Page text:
Japan to build a magnetic net to fish out floating space debris

As low earth orbit is starting to get cluttered with space debris, countries with very active space programs like Japan is trying ways to clean this mess. To solve this problem, the Japan Aerospace Exploration Agency (JAXA) is teaming up with fishing equipment manufacturer Nitto Seimo, to build a magnetic net that will be able to fish out floating space debris. The first test of this “clean up” equipment is scheduled for late February. A Japanese rocket will be launched to deploy a specially developed satellite made by researchers at Kagawa University. Once the special satellite is in orbit, it will unreel a wire net around 300 meters long that will then generate a magnetic field strong enough to (theoretically) attract some of the debris in orbit, most of which is metal.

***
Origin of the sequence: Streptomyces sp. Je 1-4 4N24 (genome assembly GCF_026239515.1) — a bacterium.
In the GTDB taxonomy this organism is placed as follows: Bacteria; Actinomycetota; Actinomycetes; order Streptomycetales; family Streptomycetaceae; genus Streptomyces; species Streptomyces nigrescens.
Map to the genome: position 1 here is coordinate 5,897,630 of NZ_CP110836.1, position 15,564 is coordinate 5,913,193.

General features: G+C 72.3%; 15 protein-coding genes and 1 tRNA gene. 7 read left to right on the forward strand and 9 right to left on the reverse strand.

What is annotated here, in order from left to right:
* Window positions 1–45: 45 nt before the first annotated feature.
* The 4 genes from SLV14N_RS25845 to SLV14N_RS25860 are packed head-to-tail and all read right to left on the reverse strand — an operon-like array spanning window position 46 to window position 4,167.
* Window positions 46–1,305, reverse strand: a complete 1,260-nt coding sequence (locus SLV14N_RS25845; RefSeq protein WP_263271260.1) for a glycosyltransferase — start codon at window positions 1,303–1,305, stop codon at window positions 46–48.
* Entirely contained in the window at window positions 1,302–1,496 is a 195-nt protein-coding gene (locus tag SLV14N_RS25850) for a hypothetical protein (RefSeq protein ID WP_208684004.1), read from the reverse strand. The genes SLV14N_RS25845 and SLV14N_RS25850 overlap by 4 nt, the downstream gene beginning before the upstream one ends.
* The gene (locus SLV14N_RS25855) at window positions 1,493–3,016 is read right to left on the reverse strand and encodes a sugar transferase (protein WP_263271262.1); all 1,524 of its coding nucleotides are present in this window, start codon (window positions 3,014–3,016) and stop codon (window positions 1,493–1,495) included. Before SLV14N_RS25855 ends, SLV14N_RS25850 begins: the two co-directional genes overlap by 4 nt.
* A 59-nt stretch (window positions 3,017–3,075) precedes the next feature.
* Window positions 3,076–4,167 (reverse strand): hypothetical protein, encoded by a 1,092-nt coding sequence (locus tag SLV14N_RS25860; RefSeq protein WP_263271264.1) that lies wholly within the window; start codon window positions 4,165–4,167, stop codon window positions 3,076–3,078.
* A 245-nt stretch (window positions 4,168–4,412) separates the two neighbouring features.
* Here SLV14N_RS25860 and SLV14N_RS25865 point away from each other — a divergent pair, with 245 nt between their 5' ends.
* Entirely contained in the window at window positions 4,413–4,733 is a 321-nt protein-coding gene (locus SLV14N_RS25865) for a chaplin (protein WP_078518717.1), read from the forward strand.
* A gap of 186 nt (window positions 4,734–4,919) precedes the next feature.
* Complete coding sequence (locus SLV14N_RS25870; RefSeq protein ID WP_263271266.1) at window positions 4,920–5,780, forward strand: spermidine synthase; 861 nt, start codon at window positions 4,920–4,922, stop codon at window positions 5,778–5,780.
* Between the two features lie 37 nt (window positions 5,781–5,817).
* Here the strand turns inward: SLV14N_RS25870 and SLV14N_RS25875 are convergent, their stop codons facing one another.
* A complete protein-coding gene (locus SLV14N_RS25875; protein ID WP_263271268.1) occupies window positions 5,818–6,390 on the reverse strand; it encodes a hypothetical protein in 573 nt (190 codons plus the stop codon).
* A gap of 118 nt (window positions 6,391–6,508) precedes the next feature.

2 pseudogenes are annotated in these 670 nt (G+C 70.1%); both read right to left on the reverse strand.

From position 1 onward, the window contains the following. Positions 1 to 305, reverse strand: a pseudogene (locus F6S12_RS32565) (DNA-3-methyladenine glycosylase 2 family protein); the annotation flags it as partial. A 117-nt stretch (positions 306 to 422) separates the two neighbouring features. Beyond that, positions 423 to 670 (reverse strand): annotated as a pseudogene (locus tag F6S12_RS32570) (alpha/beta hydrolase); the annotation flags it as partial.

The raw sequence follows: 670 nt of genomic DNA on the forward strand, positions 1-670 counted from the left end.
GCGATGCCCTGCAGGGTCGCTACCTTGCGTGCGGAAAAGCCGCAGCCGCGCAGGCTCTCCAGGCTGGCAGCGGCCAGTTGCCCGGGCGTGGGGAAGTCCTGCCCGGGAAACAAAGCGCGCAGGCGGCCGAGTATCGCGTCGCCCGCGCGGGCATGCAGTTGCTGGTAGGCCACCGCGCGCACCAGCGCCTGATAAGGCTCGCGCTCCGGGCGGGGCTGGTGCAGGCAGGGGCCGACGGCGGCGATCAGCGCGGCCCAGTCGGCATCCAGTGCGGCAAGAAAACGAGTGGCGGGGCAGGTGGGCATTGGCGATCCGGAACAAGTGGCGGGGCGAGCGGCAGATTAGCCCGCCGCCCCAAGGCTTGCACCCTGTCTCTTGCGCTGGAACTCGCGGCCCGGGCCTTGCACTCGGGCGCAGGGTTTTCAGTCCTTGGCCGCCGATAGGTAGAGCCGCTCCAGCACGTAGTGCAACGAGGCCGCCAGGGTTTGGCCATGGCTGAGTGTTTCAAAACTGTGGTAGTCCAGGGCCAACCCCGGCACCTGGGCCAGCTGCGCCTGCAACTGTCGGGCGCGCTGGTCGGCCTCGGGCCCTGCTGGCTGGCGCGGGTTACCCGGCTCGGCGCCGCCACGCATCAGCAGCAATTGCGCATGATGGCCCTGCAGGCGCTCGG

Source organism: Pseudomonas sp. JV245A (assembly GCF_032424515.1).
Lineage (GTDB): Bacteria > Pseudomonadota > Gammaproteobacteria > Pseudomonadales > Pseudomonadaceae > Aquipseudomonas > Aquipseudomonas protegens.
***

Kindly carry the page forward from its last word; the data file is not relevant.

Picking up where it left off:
The net is 30cm wide when unspooled and is made of three strong and very flexible lengths of metal fiber. Taking advantage of Nitto Seimo’s experience in the fishing industry, a specialized magnetic net measuring 1 kilometer in length has already been fabricated. As of the moment, space experts say that there is an estimated 100 million bits of man-made junk in low earth orbit. Of that total, some 22,000 pieces are believed to be 10 cm or larger, making them dangerous for space operations.

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